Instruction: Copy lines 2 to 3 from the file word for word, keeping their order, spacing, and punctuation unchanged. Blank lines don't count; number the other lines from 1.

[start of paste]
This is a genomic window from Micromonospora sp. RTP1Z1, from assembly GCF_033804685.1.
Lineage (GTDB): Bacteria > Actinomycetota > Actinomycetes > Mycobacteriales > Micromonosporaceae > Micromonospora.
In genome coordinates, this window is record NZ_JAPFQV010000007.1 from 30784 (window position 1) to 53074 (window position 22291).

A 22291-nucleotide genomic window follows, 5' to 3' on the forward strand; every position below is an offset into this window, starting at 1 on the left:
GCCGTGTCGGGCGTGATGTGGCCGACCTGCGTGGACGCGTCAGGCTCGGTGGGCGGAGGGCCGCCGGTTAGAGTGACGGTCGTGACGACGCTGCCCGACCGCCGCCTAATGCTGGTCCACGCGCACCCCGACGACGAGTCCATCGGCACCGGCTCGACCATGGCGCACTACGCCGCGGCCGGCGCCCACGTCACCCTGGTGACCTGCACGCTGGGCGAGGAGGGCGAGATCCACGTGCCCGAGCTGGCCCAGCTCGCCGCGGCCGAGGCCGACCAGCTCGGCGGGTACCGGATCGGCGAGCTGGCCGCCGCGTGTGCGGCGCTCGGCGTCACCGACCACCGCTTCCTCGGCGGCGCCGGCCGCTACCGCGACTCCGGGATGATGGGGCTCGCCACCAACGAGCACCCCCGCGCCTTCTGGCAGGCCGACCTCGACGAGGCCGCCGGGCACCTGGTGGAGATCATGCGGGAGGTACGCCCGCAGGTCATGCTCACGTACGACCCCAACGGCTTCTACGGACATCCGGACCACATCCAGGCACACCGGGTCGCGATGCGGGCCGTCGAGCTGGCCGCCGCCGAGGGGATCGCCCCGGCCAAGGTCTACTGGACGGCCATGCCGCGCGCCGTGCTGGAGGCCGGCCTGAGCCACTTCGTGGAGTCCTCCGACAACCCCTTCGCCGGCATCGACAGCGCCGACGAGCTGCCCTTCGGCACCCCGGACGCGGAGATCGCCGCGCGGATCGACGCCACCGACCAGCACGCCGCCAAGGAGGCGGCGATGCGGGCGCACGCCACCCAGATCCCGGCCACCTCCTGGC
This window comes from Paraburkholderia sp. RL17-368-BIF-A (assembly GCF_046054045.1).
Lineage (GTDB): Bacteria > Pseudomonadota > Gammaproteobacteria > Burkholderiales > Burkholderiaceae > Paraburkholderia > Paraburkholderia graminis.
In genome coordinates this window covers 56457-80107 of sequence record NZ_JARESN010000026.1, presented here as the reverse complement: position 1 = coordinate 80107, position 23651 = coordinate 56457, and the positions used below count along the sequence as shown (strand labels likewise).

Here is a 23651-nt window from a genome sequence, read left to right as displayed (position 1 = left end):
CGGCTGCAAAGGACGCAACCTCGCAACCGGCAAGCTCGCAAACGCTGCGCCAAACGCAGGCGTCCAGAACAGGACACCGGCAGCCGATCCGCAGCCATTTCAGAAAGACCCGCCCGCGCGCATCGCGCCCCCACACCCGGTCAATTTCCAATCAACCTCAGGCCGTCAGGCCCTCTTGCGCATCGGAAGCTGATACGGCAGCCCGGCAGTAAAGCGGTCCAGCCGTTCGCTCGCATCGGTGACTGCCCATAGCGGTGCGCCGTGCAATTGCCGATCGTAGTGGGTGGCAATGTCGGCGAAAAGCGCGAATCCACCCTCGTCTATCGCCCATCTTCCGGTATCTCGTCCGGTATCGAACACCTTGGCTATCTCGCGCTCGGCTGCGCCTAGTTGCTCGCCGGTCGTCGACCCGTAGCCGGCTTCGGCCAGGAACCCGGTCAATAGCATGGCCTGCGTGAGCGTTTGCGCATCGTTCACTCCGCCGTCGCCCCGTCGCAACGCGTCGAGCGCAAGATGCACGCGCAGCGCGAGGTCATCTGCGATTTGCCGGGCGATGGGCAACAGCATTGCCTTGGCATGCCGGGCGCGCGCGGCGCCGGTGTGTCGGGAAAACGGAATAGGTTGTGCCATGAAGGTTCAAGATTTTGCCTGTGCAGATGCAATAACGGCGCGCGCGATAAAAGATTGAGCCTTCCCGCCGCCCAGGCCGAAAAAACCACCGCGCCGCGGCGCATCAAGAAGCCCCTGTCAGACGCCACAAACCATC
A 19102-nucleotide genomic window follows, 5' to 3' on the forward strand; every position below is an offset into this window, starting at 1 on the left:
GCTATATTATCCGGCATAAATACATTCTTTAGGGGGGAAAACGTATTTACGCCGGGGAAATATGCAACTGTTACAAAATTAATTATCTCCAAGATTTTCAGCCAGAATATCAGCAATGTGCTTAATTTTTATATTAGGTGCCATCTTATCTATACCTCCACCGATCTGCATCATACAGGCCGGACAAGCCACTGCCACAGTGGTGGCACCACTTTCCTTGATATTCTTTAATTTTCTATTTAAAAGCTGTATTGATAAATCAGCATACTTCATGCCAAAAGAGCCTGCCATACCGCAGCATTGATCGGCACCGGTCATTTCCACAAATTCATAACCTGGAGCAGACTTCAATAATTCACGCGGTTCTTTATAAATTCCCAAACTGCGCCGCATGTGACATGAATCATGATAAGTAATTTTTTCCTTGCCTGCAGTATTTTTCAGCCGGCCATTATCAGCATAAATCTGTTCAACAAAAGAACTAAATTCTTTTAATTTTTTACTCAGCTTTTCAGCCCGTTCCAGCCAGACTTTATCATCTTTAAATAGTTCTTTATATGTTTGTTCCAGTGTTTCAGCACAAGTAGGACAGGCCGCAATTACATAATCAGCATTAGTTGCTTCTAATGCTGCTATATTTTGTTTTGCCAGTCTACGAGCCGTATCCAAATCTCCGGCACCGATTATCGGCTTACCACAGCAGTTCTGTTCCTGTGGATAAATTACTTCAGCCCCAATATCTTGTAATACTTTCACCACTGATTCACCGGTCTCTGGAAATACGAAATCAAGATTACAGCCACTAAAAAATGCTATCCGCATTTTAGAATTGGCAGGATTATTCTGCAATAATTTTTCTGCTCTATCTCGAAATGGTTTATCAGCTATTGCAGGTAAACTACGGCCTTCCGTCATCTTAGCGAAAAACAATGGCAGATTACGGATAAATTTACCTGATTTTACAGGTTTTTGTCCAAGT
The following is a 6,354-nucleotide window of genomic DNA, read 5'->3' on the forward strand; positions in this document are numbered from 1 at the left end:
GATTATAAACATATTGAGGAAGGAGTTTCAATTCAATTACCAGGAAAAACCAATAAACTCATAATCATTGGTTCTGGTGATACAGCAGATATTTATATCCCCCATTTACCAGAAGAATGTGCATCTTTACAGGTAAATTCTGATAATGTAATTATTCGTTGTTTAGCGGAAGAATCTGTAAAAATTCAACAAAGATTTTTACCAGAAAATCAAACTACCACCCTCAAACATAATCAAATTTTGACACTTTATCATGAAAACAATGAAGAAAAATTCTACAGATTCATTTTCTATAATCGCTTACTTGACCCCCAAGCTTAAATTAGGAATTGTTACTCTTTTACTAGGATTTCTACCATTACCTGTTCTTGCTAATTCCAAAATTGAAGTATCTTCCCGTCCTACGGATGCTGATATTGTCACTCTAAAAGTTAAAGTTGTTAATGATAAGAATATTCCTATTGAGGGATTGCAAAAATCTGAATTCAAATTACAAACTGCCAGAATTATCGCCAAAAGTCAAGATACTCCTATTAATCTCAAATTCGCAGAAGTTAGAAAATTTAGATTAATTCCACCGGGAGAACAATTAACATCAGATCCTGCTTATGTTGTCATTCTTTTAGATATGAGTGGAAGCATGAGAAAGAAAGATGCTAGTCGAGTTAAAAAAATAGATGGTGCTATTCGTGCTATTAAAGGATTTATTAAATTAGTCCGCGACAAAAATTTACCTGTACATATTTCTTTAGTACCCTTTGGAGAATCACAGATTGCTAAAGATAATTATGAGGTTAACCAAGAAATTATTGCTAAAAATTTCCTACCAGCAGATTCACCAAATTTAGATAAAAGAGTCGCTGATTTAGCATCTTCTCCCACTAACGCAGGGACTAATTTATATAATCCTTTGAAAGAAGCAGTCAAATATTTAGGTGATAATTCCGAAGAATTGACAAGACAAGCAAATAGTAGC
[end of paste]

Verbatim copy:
Lineage (GTDB): Bacteria > Actinomycetota > Actinomycetes > Mycobacteriales > Micromonosporaceae > Micromonospora.
In genome coordinates, this window is record NZ_JAPFQV010000007.1 from 30784 (window position 1) to 53074 (window position 22291).